China is set to join a host of countries that discourage or outright ban international NGOs from working, according to The New York Times. The state’s security apparatus would supervise foreign NGOs under the law drafted in May.
The law is the latest in a spate of state attempts to exert greater control over international funders of domestic projects, according to the newspaper. Pakistan recently warned that foreign NGOs would have to follow unspecified laws, or leave the country, and asked Save the Children to wind down its operations, drawing rebuke from the US State Department, the paper reported. India recently placed restrictions on Ford Foundation funding as a part of a wider anti-foreign funding policy affecting other foundations and NGOs as well.
China’s draft law, which is expected to be approved unchanged, requires international groups working in China to obtain a government sponsor; they will also report all activities to police, the paper said.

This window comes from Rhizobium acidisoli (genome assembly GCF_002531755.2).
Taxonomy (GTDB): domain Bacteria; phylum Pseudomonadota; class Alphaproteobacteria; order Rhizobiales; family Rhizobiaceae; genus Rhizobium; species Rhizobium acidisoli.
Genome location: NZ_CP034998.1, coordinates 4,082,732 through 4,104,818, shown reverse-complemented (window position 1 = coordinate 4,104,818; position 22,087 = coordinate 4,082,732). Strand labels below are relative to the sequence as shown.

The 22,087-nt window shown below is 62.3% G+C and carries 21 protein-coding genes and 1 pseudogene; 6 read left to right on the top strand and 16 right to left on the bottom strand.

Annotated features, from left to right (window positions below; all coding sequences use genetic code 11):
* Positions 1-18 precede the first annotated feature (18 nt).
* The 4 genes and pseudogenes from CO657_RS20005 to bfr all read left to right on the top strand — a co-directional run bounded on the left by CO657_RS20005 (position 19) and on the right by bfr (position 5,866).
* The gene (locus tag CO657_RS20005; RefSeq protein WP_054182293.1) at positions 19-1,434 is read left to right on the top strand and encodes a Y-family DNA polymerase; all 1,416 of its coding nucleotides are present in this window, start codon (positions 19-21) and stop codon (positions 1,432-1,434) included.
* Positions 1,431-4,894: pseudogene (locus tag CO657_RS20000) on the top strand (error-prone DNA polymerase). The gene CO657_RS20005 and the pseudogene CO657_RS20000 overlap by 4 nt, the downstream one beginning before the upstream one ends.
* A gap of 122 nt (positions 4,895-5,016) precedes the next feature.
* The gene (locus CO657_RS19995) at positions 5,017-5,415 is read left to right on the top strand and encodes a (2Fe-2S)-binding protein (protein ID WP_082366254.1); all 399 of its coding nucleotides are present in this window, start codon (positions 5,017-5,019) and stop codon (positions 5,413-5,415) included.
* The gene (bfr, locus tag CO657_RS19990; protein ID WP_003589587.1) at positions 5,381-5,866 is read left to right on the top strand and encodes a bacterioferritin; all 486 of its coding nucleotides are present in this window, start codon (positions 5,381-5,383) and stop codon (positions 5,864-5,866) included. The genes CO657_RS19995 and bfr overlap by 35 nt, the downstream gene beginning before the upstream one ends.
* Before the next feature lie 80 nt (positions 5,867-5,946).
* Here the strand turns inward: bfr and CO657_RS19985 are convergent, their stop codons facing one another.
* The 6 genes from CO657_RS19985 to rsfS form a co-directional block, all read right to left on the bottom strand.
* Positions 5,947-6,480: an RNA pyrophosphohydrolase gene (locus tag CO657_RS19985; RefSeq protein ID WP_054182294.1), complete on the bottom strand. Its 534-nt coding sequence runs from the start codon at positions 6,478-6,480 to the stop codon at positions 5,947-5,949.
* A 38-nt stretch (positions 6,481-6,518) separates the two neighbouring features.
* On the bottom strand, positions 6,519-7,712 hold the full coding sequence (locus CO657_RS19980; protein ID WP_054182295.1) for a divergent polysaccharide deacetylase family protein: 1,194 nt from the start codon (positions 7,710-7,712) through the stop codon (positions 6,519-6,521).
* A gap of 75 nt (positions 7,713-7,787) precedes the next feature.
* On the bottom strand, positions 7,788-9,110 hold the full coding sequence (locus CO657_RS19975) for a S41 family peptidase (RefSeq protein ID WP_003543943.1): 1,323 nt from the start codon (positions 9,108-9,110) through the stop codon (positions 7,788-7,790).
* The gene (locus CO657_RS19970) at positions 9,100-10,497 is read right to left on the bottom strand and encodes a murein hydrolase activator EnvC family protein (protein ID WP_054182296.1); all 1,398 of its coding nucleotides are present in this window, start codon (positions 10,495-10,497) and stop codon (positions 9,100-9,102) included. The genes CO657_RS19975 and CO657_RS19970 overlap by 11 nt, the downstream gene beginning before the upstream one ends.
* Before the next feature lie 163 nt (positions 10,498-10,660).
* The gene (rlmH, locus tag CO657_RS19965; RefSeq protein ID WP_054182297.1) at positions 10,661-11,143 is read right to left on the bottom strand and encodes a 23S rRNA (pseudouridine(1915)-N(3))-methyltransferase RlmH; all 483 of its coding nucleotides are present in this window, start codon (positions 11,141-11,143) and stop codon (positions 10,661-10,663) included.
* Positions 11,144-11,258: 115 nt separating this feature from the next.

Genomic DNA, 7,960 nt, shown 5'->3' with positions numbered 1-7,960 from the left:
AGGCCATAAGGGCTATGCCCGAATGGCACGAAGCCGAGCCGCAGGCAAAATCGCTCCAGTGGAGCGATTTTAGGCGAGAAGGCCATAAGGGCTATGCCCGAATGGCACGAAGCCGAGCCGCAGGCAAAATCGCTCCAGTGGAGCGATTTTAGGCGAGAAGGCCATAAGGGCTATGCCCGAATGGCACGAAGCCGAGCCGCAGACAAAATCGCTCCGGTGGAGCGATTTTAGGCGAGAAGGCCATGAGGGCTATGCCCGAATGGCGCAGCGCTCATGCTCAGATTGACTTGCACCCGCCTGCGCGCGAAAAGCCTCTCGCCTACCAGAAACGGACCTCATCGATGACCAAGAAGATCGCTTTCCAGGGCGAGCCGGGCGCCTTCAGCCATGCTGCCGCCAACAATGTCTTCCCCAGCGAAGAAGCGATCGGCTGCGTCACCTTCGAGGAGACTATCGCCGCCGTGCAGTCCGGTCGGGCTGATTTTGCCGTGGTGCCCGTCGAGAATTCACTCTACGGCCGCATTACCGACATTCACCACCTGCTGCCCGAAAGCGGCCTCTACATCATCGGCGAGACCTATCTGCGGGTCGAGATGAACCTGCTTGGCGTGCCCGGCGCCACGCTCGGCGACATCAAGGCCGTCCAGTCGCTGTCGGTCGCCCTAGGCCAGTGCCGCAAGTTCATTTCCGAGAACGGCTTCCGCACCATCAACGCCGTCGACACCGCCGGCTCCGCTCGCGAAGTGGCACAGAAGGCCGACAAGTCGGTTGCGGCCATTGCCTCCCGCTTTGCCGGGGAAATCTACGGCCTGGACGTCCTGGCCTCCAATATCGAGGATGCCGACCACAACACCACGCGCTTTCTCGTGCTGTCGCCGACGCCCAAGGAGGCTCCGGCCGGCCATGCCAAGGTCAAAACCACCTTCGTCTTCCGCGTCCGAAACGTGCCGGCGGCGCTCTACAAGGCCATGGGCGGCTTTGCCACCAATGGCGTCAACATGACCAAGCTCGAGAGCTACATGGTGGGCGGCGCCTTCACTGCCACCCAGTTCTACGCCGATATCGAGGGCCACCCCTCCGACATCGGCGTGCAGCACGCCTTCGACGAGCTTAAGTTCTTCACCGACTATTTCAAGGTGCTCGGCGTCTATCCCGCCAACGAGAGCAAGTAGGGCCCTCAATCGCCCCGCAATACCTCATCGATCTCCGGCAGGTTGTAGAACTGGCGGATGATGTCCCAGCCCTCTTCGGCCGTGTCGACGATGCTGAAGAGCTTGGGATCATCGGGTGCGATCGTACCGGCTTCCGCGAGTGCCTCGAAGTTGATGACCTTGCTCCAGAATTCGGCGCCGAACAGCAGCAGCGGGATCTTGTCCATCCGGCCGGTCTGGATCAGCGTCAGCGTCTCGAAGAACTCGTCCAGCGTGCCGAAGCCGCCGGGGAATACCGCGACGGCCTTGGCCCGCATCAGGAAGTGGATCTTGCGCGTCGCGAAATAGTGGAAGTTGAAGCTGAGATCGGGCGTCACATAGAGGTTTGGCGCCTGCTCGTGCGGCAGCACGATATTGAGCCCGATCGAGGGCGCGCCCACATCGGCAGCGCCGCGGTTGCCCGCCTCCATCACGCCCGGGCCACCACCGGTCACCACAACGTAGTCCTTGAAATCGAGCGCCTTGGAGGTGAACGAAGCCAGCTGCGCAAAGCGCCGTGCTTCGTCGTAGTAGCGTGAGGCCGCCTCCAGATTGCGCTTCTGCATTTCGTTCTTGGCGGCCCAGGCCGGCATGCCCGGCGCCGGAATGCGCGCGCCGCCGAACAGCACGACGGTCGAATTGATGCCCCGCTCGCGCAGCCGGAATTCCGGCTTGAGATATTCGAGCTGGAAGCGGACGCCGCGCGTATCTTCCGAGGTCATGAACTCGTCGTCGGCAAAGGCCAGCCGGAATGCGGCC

They will be barred from accepting domestic donations and would have to appoint Chinese citizens to at least half of all staff positions. No international associations would be able to accept Chinese members, closing a fruitful source of collaboration among Chinese artists and scientists with their colleagues overseas. ‘Beijing has long been wary of international groups that campaign for political causes or work to promote rule of law and legal rights in China,’ the newspaper observes. The draft rule also reflects a ‘restrictive approach’ to civil society groups endorsed by President Xi Jinpin, and the fear that external forces are trying to overthrow the government.